I’ve Looked Down That Road Too

So I work as a reporter at The Sanford Herald in Sanford, N.C., and my world was shaken yesterday.

We were told there was a police-involved shooting in downtown Sanford, a few hundred yards from our office. We were waiting for more information from police. Then the news came in. I’ll copy our report below:

A 28-year-old male from Sanford died Thursday afternoon of a self-inflicted gunshot wound to the head, according to Sanford police.

The incident occurred around 1 p.m. in front of an abandoned business at the corner of Charlotte Avenue and First Street. Police cars blocked off a section of Charlotte Avenue while the man stood outside of the abandoned business. He was armed with a 9mm handgun and shot himself after communicating with police detectives and other civilians for about 90 minutes.

During the 90 minutes, nearby businesses closed down and people eating at La Dolce Vita Pizzeria, just yards away from the incident, were forced to stay inside the restaurant.

After the incident, EMS administered immediate medical assistance and he was transported to the emergency room at Central Carolina Hospital. He was pronounced dead by the medical examiner at the hospital.
 
The name of the man has not been released yet. Stay with The Herald for more.

I was shaken. Why? I’ve looked down that road before, that road of taking your own life, and it’s a dark one.

I didn’t get too far down that road, but I’ve heard stories of others that didn’t, like this young man. As I saw tributes on my Facebook feed to this guy yesterday, I saw that he was well-loved by people of all races, ages and political perspectives. People came together to remember him. I won’t print his name here out of respect for the fact I never met him, never knew him and had never even heard of him before yesterday.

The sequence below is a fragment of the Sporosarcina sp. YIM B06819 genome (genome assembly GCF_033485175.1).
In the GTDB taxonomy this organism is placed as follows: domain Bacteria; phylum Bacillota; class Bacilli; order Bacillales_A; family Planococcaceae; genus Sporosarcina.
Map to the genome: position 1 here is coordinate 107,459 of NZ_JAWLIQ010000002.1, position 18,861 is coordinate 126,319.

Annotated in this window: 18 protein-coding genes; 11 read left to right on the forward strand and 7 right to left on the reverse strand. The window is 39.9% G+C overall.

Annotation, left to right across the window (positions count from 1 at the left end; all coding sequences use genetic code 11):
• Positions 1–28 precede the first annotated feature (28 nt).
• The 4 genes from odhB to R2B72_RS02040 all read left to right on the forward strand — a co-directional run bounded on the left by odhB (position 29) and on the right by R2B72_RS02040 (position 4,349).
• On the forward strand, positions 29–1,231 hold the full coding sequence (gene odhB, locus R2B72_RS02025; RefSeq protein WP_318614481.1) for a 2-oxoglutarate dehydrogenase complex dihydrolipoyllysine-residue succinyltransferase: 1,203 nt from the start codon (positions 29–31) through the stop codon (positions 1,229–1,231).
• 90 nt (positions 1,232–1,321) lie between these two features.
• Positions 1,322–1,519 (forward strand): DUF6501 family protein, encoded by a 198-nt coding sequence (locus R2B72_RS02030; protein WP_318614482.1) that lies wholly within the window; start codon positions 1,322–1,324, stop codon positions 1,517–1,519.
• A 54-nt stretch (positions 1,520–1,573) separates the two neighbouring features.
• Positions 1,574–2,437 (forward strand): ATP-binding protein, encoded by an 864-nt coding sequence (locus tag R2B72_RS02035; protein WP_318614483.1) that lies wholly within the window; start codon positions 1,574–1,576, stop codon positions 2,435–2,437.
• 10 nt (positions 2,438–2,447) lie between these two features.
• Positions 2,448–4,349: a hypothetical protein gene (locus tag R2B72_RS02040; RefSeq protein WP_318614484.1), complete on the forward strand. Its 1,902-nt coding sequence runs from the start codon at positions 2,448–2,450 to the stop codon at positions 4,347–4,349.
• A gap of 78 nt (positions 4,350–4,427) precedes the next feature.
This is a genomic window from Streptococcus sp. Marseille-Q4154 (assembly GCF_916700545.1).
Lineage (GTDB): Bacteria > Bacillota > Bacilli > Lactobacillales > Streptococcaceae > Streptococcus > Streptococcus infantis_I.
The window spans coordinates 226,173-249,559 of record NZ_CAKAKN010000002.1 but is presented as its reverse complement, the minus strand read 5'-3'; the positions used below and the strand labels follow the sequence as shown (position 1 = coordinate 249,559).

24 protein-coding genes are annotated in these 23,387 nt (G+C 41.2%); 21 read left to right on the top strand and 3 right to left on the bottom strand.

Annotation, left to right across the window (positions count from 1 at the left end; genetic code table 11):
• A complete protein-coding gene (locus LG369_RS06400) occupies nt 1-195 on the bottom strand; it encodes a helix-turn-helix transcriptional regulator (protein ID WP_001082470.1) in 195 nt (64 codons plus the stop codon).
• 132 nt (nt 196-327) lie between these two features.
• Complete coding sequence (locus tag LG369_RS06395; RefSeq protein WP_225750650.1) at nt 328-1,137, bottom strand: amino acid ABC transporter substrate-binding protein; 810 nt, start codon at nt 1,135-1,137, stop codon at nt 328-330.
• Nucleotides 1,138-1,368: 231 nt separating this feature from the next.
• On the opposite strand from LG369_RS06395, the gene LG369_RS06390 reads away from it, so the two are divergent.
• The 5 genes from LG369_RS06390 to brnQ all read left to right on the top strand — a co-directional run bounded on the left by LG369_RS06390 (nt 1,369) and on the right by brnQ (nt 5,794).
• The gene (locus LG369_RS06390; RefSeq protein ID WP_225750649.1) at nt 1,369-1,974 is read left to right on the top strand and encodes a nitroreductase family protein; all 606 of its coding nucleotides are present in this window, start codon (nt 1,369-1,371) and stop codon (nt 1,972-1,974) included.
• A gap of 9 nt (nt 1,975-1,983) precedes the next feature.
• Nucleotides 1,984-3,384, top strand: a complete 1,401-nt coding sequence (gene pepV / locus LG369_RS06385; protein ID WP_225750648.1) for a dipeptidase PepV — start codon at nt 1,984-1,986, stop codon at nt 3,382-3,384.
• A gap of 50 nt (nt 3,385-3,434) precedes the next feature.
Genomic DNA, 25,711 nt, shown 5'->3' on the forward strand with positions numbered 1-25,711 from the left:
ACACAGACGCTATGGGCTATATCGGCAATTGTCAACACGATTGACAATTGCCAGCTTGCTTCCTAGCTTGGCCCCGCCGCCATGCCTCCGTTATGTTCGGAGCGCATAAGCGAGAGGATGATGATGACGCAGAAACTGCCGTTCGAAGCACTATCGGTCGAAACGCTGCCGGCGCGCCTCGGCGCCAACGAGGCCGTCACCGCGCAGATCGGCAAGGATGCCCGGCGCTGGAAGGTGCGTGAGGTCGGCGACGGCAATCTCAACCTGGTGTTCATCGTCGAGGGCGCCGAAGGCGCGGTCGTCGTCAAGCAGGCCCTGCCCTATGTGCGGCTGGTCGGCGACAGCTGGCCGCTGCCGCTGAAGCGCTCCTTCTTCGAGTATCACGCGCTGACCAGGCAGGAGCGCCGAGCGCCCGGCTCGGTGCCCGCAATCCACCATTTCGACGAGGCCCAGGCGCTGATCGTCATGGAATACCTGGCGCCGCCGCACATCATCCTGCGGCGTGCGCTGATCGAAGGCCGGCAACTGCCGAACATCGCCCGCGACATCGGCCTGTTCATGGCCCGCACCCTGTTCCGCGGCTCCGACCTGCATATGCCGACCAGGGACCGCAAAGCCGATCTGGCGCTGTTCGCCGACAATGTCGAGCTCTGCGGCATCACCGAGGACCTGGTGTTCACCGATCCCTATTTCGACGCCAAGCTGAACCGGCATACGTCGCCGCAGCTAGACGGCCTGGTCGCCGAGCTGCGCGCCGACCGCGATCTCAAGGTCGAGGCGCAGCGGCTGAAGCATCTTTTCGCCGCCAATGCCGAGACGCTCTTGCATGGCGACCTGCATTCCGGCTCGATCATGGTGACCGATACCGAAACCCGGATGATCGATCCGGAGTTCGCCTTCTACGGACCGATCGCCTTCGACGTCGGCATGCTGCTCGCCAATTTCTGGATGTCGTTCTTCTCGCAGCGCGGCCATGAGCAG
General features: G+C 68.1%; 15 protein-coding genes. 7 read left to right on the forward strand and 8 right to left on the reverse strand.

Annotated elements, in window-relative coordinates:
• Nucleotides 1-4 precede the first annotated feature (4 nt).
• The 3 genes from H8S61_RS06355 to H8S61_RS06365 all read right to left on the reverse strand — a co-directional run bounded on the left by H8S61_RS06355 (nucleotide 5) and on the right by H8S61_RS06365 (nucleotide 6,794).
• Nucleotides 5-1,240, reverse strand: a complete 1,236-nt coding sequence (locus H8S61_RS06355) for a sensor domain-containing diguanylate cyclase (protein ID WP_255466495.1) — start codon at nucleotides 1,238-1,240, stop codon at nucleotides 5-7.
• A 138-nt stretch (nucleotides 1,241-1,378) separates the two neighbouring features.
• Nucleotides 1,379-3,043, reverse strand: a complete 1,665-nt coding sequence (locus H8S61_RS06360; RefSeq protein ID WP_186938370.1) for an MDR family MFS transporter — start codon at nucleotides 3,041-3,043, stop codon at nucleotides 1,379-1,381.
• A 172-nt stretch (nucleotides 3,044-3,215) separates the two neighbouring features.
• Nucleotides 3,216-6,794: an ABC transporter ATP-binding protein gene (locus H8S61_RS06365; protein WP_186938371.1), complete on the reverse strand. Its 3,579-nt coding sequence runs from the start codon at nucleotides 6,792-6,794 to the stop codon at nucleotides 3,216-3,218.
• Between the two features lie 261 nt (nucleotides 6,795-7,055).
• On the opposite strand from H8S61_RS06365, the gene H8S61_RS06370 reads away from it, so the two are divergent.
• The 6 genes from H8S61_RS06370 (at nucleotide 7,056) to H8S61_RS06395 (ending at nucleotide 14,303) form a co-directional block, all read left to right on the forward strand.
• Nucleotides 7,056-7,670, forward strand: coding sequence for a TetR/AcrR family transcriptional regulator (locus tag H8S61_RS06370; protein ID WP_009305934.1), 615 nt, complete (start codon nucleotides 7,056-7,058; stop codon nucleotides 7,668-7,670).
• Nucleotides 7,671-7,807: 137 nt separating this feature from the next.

But I want to believe that I’ve felt part of the pain that he felt. Obviously, something happened in his life or his mind that drove him to this drastic decision, and he felt he couldn’t go on.

I understand the impulse. I’ve struggled with enough in my life to make me think about that path — depression, anxiety, bullying, religious doubt, fear of man, despair over mistakes.

In this time, I struggle to think of what I could say to comfort those who might be hurting or mourning. I’ve never been intimately acquainted with someone who has taken their own life. I’ve known people — a former high school classmate, a distant relative, this man yesterday — that have done so. I’ve known people that have thought about it. Words just aren’t enough in this situation.

What I will recommend, and what I hope to do more of, is this: don’t be afraid to ask, “Are you OK?”

I think we’re nervous to get too invested in others’ lives for several reasons. First, we can be selfish people, and getting too much in others’ lives takes away time and attention to ourselves. Second, we don’t want to pry or make things awkward. And third, sometimes we just don’t know how to.

I’ll suggest it this way: Think about how often you start a conversation with someone and you ask, “How are you?” or in the case of Joey Tribbiani, “How you doin’?” It’s a common conversation starter. How often do you or the person you’re talking to say “fine” or “good”?

I recommend that we start taking the time to dig deeper into that. Obviously not with people you’ve just met or in professional settings, but with friends or relatives, be willing to ask, “How are you good?” or “How are you fine?” If they seem a little unsure, don’t be afraid to ask, “Are you OK? Is there anything I can help you with? Do you need to talk about something?”

The worst that can happen to you is that they say “no” and it’s a little awkward for a while. The best that can happen is that 1) you have a meaningful, productive conversation with another human being (talks that seem few and far between these days) and 2) you might bring a little hope and love into another person’s life.